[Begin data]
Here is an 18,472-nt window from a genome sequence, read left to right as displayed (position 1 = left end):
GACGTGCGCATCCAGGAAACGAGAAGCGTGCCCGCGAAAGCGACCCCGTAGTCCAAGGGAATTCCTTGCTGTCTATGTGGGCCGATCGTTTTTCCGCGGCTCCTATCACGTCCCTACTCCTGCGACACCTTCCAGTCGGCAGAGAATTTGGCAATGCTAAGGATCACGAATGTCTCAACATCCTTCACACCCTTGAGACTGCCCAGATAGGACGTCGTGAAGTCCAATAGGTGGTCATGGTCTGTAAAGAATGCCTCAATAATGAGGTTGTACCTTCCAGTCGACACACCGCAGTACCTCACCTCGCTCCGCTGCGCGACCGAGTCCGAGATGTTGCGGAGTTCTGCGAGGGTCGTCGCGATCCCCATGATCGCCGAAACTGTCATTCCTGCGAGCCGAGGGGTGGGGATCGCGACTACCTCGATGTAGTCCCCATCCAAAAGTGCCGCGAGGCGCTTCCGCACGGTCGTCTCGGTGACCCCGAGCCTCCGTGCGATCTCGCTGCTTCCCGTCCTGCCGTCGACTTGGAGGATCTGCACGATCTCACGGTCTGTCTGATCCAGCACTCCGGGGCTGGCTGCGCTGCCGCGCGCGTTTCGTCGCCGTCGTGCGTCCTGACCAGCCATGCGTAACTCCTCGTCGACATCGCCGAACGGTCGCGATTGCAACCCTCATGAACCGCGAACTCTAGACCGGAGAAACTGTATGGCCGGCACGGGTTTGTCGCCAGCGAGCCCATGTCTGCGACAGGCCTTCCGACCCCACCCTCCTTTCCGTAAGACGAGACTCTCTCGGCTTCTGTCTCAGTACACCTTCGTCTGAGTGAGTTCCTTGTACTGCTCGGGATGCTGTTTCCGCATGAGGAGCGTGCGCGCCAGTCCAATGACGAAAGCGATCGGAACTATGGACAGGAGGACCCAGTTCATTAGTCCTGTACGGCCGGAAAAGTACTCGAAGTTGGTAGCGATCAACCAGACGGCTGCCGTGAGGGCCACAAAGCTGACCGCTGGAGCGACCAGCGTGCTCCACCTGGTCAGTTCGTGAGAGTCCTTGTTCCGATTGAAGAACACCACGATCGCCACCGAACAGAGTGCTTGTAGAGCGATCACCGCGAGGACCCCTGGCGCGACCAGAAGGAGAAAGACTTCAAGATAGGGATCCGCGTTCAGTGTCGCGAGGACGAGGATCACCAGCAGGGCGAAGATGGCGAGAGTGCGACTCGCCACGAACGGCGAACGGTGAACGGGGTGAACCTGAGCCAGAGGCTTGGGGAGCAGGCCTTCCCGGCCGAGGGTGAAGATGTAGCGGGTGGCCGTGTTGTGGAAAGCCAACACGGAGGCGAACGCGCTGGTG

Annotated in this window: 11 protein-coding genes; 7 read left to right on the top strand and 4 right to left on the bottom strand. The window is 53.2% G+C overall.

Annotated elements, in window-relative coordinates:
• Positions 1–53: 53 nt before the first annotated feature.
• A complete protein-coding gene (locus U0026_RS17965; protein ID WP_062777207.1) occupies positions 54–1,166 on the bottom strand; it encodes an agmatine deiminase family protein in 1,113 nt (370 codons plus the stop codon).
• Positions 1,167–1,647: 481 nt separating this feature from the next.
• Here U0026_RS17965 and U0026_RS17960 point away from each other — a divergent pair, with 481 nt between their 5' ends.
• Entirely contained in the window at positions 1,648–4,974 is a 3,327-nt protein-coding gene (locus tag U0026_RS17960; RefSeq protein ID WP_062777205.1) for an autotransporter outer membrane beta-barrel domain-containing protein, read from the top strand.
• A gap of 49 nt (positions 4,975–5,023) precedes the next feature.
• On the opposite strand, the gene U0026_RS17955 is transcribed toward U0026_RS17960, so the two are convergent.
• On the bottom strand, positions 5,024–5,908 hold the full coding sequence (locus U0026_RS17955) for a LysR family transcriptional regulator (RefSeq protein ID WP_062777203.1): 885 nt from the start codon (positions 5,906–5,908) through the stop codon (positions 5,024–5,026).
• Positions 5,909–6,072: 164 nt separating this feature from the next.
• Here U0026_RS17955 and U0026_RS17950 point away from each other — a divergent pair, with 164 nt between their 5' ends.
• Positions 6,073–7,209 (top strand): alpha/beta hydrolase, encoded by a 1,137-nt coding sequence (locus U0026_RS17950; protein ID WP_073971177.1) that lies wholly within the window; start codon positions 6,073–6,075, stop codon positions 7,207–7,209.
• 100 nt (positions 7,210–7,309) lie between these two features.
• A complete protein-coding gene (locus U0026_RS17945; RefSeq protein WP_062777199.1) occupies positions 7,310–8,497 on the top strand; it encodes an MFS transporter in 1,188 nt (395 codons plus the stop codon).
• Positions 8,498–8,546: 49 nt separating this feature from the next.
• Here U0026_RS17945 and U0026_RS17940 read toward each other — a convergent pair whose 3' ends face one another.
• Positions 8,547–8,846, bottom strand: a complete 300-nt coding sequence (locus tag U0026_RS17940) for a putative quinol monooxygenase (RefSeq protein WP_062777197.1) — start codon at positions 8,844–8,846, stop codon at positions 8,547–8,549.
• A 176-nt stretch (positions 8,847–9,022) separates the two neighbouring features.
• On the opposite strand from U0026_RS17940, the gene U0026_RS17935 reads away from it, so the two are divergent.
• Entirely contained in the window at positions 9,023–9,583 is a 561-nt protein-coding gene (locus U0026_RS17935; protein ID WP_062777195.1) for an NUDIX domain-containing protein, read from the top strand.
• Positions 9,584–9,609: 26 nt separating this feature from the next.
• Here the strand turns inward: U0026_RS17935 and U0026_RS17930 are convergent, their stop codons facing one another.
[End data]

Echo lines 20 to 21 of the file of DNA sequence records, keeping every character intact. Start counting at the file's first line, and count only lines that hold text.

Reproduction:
• Positions 8,547–8,846, bottom strand: a complete 300-nt coding sequence (locus tag U0026_RS17940) for a putative quinol monooxygenase (RefSeq protein WP_062777197.1) — start codon at positions 8,844–8,846, stop codon at positions 8,547–8,549.
• A 176-nt stretch (positions 8,847–9,022) separates the two neighbouring features.